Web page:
Pafuey. She still sprayed in the bathroom this morning, even after I bought a jar of Butch Wax.

    The ceiling fan may be the particulate agitator. But when I mentioned an experiment to leave it off overnight, it garnered about as much support as the hairspray idea.

    Perhaps Consuelo can micro clean the room and then we can see what happens.

    DB, the monitor is about 10 ft from my nose as the crow flies. Its more at the foot of the bed over 3 ft on a piece of furniture at about 5 ft off the floor.

  • Danny, What bout HVAC or ventilation cycles - they don't seem to show up. Do your systems run at night now, or, are you in a period of no call for heating or cooling. What type of filter is on your equipment and do you think stepping up the filter would reduce your particulates over time ? Animals ?
  • Danny GoughDanny Gough Posts: 185
    Ed, HVAC system hasn't been on in over a week. I have an electrostatic precipitator. Two dogs. But their hair would be higher than the detector reads.
  • David ButlerDavid Butler Posts: 3,889

    HVAC or ventilation cycles - they don't seem to show up

    The display was set to hours (on the screenshots), so even if the system had been on, the cycles would be invisible in that mode. I see there's a minutes mode as well... useful for ID'ing equipment cycles and impulse events.

  • It might be an interesting experiment to turn your system on and see how well your filtration shows up.

    In the hourly display the cycles might not show up, but I think the overall effect of filtration would show up.

    What about ventilation - was the ventilator on ? I would guess it was not, otherwise I think the CO2 readings would show the benefit of ventilation.

    Monitors/sensors may show continuous low flow recirculation through good filters to have a large benefit in IAQ.
  • David ButlerDavid Butler Posts: 3,889
    edited March 2017

    Monitors/sensors may show continuous low flow recirculation through good filters to have a large benefit in IAQ.

    Or not.
  • You should ignore the CO2 readings. Foobot does not contain a CO2 sensor...instead it uses the tVOC count to estimate CO2. This method goes awry during high tVOC events, especially cooking/baking.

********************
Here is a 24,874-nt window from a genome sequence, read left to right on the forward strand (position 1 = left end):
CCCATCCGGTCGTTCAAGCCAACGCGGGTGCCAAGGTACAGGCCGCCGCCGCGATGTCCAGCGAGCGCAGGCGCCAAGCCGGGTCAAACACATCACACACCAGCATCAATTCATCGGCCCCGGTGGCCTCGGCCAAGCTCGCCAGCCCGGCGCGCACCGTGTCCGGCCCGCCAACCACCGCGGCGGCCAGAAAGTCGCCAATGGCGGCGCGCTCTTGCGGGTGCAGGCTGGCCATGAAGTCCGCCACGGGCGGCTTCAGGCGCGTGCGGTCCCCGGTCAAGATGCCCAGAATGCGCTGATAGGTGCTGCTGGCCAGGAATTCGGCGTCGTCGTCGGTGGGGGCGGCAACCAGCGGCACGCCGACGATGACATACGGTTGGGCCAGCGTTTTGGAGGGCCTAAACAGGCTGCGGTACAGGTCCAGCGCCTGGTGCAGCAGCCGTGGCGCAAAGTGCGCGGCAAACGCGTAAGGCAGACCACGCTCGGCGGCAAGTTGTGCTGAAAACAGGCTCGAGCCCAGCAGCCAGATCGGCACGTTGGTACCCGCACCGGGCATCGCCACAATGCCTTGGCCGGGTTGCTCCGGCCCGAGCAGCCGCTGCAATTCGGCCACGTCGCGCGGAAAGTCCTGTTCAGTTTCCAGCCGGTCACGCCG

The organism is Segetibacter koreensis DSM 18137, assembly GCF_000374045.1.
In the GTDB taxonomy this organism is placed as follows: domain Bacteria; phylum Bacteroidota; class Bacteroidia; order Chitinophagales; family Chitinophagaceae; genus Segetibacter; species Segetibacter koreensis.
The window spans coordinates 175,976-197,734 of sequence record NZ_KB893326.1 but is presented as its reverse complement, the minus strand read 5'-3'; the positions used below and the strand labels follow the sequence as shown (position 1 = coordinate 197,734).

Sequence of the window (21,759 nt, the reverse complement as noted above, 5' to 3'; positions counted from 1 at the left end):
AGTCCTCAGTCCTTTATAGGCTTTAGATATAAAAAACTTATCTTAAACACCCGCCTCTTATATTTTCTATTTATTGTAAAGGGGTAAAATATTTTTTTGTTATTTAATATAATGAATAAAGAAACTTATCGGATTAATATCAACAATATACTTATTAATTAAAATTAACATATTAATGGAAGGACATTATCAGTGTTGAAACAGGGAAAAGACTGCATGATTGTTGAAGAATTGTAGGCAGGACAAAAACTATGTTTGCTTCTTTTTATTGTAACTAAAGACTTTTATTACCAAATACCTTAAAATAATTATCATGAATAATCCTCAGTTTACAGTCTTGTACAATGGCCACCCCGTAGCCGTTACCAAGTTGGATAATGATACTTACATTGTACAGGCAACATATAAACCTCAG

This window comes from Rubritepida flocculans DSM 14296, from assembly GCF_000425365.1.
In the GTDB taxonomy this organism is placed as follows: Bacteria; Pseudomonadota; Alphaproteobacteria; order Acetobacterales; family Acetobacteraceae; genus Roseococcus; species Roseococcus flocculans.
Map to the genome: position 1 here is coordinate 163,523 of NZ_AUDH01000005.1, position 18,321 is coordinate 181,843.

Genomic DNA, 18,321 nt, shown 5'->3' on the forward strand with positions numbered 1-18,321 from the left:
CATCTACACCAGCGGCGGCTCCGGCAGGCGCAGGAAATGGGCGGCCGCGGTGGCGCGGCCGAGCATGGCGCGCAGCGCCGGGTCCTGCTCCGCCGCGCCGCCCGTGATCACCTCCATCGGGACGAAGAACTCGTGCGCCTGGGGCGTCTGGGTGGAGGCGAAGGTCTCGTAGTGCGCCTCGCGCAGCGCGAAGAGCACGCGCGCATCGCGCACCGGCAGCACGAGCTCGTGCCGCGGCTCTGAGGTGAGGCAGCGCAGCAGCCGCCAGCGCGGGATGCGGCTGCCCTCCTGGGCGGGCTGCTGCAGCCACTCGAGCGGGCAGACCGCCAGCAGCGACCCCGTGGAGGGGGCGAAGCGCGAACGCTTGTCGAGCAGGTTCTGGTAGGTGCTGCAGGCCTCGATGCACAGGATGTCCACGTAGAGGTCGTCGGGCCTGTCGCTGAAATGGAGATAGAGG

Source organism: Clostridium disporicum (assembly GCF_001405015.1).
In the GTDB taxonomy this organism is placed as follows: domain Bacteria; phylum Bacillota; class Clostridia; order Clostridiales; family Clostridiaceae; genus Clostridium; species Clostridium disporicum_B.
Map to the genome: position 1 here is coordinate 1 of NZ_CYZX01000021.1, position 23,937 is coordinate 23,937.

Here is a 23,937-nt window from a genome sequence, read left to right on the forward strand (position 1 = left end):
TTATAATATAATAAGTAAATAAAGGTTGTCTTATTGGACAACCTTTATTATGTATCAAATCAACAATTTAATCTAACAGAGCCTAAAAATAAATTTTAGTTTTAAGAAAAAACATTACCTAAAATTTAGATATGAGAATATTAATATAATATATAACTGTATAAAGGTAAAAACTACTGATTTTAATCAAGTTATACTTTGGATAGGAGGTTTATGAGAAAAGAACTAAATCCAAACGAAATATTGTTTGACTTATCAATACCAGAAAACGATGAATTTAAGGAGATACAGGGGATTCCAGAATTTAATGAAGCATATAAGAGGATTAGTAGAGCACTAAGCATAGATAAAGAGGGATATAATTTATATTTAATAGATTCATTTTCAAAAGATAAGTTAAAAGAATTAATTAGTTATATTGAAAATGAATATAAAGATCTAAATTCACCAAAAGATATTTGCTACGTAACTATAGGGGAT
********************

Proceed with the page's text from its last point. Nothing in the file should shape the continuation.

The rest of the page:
• David ButlerDavid Butler Posts: 3,889
    Wow, who knew! That's VERY misleading to report C02 based on tVOC!
  • In addition, the tVOC sensor is "highly sensitive to CO" (http://help.foobot.io/hc/en-us/articles/205890791-Foobot-s-sensors). So you might be encountering a change in CO, or a change in CO:VOC ratio. Impossible to say without knowing how they're processing the raw response from the metal-oxide sensor (and which one it is) ... and even then, may not be possible to say what you encountered.
  • Danny GoughDanny Gough Posts: 185
    edited May 2017
    @ David- calculating CO2 using VOC's is not starkly remarkable. All of the VOC monitors I've used for the past 10 years covert the reading to a CO2 equivalent to talk to BAS's. Apparently there's also no consensus on TELs for VOC's. Moreover I'm thinking you cannot install two of these PID's this close to one another and not screw up the readings. I should also remind everyone this device is not a research quality instrument. After all its only $200. Im thinking if it puts the topic in front of the consumer's nose , it's a win.
  • @Danny I think there's a lot of potential value in such instruments — in particular, the lower-cost aerosol sensors. You are seeing enough diurnal variation on the "PM" scale that it's puzzling me. What part of the world do you live in? Is it rural or urban?

    For those who might be interested: here's what happens when you put FooBots outdoors in Los Angeles, next to research-grade (FEM) instrumentation. http://www.aqmd.gov/docs/default-source/aq-spec/field-evaluations/foobot---field-evaluation.pdf?sfvrsn=2

    Note: there's enough "noise" in the hourly FEM responses that if you put two such FEMs next to each other, you'll see about the same modest correlation (R² ≈ 0.6) between them. (But if you are looking at 24h averages, then your precision increases quite a bit.)